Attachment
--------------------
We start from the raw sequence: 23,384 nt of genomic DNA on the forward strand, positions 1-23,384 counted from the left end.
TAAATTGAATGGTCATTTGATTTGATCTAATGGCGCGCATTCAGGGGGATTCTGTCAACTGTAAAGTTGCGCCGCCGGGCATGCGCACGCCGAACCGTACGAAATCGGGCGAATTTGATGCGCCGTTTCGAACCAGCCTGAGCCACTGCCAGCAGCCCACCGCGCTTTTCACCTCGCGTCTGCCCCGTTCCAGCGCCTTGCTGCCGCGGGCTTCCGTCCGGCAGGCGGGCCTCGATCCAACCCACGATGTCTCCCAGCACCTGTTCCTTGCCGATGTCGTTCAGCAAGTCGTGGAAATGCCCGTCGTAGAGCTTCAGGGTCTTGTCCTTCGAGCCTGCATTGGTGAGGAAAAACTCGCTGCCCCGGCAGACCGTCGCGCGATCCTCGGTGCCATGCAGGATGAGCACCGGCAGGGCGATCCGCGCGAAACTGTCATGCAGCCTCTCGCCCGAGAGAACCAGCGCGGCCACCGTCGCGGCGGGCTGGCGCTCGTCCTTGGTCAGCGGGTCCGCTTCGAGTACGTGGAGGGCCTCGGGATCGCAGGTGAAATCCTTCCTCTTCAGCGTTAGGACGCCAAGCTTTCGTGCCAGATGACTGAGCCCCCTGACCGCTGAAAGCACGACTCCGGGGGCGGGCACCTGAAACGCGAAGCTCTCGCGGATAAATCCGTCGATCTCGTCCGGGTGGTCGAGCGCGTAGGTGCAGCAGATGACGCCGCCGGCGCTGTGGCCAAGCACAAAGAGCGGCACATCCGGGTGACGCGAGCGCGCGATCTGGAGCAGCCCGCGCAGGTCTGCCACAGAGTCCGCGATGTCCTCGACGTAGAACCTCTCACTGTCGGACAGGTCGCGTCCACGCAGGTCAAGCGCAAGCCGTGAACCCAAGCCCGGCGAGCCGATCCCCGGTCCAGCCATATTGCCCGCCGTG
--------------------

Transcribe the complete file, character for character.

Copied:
We start from the raw sequence: 23,384 nt of genomic DNA on the forward strand, positions 1-23,384 counted from the left end.
TAAATTGAATGGTCATTTGATTTGATCTAATGGCGCGCATTCAGGGGGATTCTGTCAACTGTAAAGTTGCGCCGCCGGGCATGCGCACGCCGAACCGTACGAAATCGGGCGAATTTGATGCGCCGTTTCGAACCAGCCTGAGCCACTGCCAGCAGCCCACCGCGCTTTTCACCTCGCGTCTGCCCCGTTCCAGCGCCTTGCTGCCGCGGGCTTCCGTCCGGCAGGCGGGCCTCGATCCAACCCACGATGTCTCCCAGCACCTGTTCCTTGCCGATGTCGTTCAGCAAGTCGTGGAAATGCCCGTCGTAGAGCTTCAGGGTCTTGTCCTTCGAGCCTGCATTGGTGAGGAAAAACTCGCTGCCCCGGCAGACCGTCGCGCGATCCTCGGTGCCATGCAGGATGAGCACCGGCAGGGCGATCCGCGCGAAACTGTCATGCAGCCTCTCGCCCGAGAGAACCAGCGCGGCCACCGTCGCGGCGGGCTGGCGCTCGTCCTTGGTCAGCGGGTCCGCTTCGAGTACGTGGAGGGCCTCGGGATCGCAGGTGAAATCCTTCCTCTTCAGCGTTAGGACGCCAAGCTTTCGTGCCAGATGACTGAGCCCCCTGACCGCTGAAAGCACGACTCCGGGGGCGGGCACCTGAAACGCGAAGCTCTCGCGGATAAATCCGTCGATCTCGTCCGGGTGGTCGAGCGCGTAGGTGCAGCAGATGACGCCGCCGGCGCTGTGGCCAAGCACAAAGAGCGGCACATCCGGGTGACGCGAGCGCGCGATCTGGAGCAGCCCGCGCAGGTCTGCCACAGAGTCCGCGATGTCCTCGACGTAGAACCTCTCACTGTCGGACAGGTCGCGTCCACGCAGGTCAAGCGCAAGCCGTGAACCCAAGCCCGGCGAGCCGATCCCCGGTCCAGCCATATTGCCCGCCGTG